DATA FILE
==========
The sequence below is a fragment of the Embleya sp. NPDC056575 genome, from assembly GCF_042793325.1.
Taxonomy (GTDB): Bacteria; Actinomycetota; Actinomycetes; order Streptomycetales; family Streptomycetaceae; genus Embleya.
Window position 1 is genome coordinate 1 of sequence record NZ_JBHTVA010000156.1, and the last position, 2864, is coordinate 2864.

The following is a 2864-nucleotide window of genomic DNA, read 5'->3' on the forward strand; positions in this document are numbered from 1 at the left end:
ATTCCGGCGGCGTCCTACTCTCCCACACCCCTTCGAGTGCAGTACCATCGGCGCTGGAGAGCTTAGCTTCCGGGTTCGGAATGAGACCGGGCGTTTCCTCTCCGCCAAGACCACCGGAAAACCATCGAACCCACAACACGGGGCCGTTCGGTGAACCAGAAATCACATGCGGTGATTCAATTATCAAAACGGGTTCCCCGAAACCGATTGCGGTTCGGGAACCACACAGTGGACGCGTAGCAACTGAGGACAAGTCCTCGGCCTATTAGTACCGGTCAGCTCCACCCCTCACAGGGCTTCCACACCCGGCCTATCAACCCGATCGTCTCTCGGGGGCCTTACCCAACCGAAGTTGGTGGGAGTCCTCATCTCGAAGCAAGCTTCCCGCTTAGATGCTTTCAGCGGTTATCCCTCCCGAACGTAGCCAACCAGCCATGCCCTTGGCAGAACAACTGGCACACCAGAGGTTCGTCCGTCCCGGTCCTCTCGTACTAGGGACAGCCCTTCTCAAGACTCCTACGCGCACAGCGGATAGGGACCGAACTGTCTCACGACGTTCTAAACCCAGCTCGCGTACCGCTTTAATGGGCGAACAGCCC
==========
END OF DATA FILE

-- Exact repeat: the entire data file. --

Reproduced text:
The sequence below is a fragment of the Embleya sp. NPDC056575 genome, from assembly GCF_042793325.1.
Taxonomy (GTDB): Bacteria; Actinomycetota; Actinomycetes; order Streptomycetales; family Streptomycetaceae; genus Embleya.
Window position 1 is genome coordinate 1 of sequence record NZ_JBHTVA010000156.1, and the last position, 2864, is coordinate 2864.

The following is a 2864-nucleotide window of genomic DNA, read 5'->3' on the forward strand; positions in this document are numbered from 1 at the left end:
ATTCCGGCGGCGTCCTACTCTCCCACACCCCTTCGAGTGCAGTACCATCGGCGCTGGAGAGCTTAGCTTCCGGGTTCGGAATGAGACCGGGCGTTTCCTCTCCGCCAAGACCACCGGAAAACCATCGAACCCACAACACGGGGCCGTTCGGTGAACCAGAAATCACATGCGGTGATTCAATTATCAAAACGGGTTCCCCGAAACCGATTGCGGTTCGGGAACCACACAGTGGACGCGTAGCAACTGAGGACAAGTCCTCGGCCTATTAGTACCGGTCAGCTCCACCCCTCACAGGGCTTCCACACCCGGCCTATCAACCCGATCGTCTCTCGGGGGCCTTACCCAACCGAAGTTGGTGGGAGTCCTCATCTCGAAGCAAGCTTCCCGCTTAGATGCTTTCAGCGGTTATCCCTCCCGAACGTAGCCAACCAGCCATGCCCTTGGCAGAACAACTGGCACACCAGAGGTTCGTCCGTCCCGGTCCTCTCGTACTAGGGACAGCCCTTCTCAAGACTCCTACGCGCACAGCGGATAGGGACCGAACTGTCTCACGACGTTCTAAACCCAGCTCGCGTACCGCTTTAATGGGCGAACAGCCC